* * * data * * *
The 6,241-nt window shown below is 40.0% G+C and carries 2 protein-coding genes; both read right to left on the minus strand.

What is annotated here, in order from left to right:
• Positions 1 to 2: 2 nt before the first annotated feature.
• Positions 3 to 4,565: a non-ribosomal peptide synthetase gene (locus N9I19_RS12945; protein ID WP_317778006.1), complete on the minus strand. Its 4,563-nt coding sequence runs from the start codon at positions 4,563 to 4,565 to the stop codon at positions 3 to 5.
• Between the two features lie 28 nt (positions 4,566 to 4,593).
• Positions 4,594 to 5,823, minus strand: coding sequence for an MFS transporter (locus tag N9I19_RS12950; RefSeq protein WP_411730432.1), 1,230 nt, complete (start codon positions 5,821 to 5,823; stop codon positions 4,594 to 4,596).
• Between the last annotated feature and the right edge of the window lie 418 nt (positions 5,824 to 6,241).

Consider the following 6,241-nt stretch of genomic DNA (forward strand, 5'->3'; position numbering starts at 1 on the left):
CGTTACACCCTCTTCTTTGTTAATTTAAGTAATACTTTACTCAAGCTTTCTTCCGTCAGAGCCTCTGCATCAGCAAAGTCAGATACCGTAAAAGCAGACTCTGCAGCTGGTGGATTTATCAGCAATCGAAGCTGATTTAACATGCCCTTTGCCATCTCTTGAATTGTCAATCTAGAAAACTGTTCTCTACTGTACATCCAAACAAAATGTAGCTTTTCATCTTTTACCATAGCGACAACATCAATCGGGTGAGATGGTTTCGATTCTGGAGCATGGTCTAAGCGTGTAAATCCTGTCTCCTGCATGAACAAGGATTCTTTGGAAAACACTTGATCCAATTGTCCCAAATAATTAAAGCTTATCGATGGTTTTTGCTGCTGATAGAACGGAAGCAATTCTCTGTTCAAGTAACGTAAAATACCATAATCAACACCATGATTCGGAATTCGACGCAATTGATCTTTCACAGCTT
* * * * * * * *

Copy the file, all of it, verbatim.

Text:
The 6,241-nt window shown below is 40.0% G+C and carries 2 protein-coding genes; both read right to left on the minus strand.

What is annotated here, in order from left to right:
• Positions 1 to 2: 2 nt before the first annotated feature.
• Positions 3 to 4,565: a non-ribosomal peptide synthetase gene (locus N9I19_RS12945; protein ID WP_317778006.1), complete on the minus strand. Its 4,563-nt coding sequence runs from the start codon at positions 4,563 to 4,565 to the stop codon at positions 3 to 5.
• Between the two features lie 28 nt (positions 4,566 to 4,593).
• Positions 4,594 to 5,823, minus strand: coding sequence for an MFS transporter (locus tag N9I19_RS12950; RefSeq protein WP_411730432.1), 1,230 nt, complete (start codon positions 5,821 to 5,823; stop codon positions 4,594 to 4,596).
• Between the last annotated feature and the right edge of the window lie 418 nt (positions 5,824 to 6,241).

Consider the following 6,241-nt stretch of genomic DNA (forward strand, 5'->3'; position numbering starts at 1 on the left):
CGTTACACCCTCTTCTTTGTTAATTTAAGTAATACTTTACTCAAGCTTTCTTCCGTCAGAGCCTCTGCATCAGCAAAGTCAGATACCGTAAAAGCAGACTCTGCAGCTGGTGGATTTATCAGCAATCGAAGCTGATTTAACATGCCCTTTGCCATCTCTTGAATTGTCAATCTAGAAAACTGTTCTCTACTGTACATCCAAACAAAATGTAGCTTTTCATCTTTTACCATAGCGACAACATCAATCGGGTGAGATGGTTTCGATTCTGGAGCATGGTCTAAGCGTGTAAATCCTGTCTCCTGCATGAACAAGGATTCTTTGGAAAACACTTGATCCAATTGTCCCAAATAATTAAAGCTTATCGATGGTTTTTGCTGCTGATAGAACGGAAGCAATTCTCTGTTCAAGTAACGTAAAATACCATAATCAACACCATGATTCGGAATTCGACGCAATTGATCTTTCACAGCTT